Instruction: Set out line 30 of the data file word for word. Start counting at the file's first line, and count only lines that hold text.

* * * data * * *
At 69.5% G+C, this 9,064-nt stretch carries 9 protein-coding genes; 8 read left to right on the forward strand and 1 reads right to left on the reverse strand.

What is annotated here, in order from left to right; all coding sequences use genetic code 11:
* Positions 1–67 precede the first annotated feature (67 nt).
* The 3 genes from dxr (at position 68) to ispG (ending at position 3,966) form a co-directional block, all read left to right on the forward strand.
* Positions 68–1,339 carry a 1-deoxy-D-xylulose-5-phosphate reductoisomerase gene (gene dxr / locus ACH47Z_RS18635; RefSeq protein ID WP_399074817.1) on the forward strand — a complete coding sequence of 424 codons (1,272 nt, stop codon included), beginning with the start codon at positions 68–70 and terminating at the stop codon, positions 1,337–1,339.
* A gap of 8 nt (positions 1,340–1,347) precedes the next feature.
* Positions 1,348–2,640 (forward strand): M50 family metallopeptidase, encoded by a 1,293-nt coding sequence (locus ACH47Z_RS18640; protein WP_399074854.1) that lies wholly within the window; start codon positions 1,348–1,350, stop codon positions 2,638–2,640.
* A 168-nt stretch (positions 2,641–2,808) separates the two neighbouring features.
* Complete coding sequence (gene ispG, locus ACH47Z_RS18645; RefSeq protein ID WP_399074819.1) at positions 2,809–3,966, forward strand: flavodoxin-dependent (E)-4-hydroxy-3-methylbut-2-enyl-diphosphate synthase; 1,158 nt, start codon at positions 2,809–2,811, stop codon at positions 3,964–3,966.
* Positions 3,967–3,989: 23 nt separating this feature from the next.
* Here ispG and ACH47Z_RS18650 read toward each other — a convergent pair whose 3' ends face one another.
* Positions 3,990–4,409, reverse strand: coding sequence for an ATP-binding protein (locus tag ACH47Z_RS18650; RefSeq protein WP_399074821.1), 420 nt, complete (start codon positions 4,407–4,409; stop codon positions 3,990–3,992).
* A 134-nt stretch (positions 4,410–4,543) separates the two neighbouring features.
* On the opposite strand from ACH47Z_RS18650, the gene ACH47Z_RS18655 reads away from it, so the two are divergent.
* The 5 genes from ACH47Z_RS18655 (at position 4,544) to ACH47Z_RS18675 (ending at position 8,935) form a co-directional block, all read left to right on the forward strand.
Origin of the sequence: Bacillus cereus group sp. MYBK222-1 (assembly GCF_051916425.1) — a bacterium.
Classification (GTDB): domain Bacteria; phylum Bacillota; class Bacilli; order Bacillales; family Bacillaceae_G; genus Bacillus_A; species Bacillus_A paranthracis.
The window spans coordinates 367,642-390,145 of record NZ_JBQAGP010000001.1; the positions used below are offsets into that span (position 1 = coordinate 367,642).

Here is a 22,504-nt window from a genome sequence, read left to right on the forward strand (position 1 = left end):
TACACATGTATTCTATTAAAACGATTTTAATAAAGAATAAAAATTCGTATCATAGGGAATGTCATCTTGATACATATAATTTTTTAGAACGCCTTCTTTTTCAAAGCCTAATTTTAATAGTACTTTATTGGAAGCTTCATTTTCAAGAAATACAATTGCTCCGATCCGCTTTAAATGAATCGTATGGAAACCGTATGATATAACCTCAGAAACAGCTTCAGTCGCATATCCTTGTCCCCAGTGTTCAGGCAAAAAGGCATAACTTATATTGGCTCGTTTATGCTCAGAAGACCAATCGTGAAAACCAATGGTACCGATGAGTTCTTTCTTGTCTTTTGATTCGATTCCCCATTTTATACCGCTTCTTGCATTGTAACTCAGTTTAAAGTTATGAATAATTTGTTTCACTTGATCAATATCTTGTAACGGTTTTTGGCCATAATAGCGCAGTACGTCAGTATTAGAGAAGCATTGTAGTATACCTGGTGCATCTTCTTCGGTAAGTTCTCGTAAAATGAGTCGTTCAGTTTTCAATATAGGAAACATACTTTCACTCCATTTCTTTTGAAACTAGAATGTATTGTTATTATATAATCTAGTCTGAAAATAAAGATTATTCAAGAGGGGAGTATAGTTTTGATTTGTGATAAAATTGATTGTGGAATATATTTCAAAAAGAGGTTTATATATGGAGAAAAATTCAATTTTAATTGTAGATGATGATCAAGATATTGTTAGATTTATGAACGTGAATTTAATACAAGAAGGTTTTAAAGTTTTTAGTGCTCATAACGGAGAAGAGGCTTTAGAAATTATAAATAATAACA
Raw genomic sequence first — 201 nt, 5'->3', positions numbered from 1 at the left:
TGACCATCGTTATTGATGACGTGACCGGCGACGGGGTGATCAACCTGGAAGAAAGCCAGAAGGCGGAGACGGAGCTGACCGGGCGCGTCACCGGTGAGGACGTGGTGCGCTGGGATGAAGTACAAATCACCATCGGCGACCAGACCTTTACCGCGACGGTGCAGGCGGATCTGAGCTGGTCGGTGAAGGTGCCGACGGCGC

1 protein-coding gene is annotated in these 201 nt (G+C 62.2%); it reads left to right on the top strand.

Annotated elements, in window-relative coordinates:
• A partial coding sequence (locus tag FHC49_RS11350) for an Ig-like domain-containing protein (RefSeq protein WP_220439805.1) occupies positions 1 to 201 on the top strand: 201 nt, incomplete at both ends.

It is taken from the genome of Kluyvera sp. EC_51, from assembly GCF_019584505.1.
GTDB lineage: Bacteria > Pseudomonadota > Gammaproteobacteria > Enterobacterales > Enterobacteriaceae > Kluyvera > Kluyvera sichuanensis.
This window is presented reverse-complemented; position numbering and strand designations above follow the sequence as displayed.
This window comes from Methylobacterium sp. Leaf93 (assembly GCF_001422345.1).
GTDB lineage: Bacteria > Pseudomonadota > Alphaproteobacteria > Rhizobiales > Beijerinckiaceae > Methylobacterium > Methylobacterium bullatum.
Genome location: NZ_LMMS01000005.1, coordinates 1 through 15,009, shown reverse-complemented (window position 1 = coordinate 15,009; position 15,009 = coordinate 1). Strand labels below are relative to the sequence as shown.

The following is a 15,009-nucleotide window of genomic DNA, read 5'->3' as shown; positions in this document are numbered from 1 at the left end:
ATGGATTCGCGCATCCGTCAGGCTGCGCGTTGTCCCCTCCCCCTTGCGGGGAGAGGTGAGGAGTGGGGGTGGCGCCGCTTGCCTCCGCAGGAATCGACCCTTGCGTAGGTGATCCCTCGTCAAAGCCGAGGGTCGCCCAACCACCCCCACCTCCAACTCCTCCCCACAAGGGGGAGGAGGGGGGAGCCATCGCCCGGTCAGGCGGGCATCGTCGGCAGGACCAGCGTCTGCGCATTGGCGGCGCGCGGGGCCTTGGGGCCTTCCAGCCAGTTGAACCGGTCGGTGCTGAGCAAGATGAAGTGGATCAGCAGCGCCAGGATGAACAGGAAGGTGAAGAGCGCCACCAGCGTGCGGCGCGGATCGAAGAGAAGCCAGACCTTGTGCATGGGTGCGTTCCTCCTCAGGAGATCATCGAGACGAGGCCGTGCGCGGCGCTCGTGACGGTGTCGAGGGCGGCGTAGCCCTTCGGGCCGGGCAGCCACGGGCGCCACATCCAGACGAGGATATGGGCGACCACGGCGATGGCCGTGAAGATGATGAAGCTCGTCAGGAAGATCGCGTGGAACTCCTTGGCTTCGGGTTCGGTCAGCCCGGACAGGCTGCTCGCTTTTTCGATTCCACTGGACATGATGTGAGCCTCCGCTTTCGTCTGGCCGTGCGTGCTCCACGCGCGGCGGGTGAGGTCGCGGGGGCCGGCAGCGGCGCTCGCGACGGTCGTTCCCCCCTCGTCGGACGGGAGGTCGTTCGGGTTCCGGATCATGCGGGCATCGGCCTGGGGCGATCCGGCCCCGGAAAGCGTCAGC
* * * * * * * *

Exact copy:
GTDB lineage: Bacteria > Pseudomonadota > Alphaproteobacteria > Rhizobiales > Beijerinckiaceae > Methylobacterium > Methylobacterium bullatum.